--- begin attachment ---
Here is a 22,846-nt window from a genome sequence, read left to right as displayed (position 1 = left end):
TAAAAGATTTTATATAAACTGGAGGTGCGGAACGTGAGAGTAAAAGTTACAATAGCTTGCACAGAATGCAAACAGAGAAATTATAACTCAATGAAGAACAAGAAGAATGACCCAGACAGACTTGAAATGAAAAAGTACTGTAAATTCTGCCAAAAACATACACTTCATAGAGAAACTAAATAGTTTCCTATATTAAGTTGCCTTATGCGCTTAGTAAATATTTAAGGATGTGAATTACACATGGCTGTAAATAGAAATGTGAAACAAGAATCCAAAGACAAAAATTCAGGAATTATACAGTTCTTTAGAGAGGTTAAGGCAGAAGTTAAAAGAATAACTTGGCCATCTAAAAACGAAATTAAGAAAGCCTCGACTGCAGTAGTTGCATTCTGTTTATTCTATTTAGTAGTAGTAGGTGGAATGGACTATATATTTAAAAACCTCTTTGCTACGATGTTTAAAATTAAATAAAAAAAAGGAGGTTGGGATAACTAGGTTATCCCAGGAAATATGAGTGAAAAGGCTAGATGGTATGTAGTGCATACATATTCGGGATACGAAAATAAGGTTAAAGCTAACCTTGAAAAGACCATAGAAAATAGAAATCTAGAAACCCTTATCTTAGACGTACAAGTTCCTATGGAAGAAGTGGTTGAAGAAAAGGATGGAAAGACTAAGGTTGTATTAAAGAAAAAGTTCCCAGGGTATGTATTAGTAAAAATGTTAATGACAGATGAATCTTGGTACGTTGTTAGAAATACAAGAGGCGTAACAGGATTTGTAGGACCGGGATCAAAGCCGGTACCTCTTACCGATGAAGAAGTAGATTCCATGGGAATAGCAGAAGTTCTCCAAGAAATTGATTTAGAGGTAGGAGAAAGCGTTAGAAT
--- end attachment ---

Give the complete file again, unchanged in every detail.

Here is a 22,846-nt window from a genome sequence, read left to right as displayed (position 1 = left end):
TAAAAGATTTTATATAAACTGGAGGTGCGGAACGTGAGAGTAAAAGTTACAATAGCTTGCACAGAATGCAAACAGAGAAATTATAACTCAATGAAGAACAAGAAGAATGACCCAGACAGACTTGAAATGAAAAAGTACTGTAAATTCTGCCAAAAACATACACTTCATAGAGAAACTAAATAGTTTCCTATATTAAGTTGCCTTATGCGCTTAGTAAATATTTAAGGATGTGAATTACACATGGCTGTAAATAGAAATGTGAAACAAGAATCCAAAGACAAAAATTCAGGAATTATACAGTTCTTTAGAGAGGTTAAGGCAGAAGTTAAAAGAATAACTTGGCCATCTAAAAACGAAATTAAGAAAGCCTCGACTGCAGTAGTTGCATTCTGTTTATTCTATTTAGTAGTAGTAGGTGGAATGGACTATATATTTAAAAACCTCTTTGCTACGATGTTTAAAATTAAATAAAAAAAAGGAGGTTGGGATAACTAGGTTATCCCAGGAAATATGAGTGAAAAGGCTAGATGGTATGTAGTGCATACATATTCGGGATACGAAAATAAGGTTAAAGCTAACCTTGAAAAGACCATAGAAAATAGAAATCTAGAAACCCTTATCTTAGACGTACAAGTTCCTATGGAAGAAGTGGTTGAAGAAAAGGATGGAAAGACTAAGGTTGTATTAAAGAAAAAGTTCCCAGGGTATGTATTAGTAAAAATGTTAATGACAGATGAATCTTGGTACGTTGTTAGAAATACAAGAGGCGTAACAGGATTTGTAGGACCGGGATCAAAGCCGGTACCTCTTACCGATGAAGAAGTAGATTCCATGGGAATAGCAGAAGTTCTCCAAGAAATTGATTTAGAGGTAGGAGAAAGCGTTAGAAT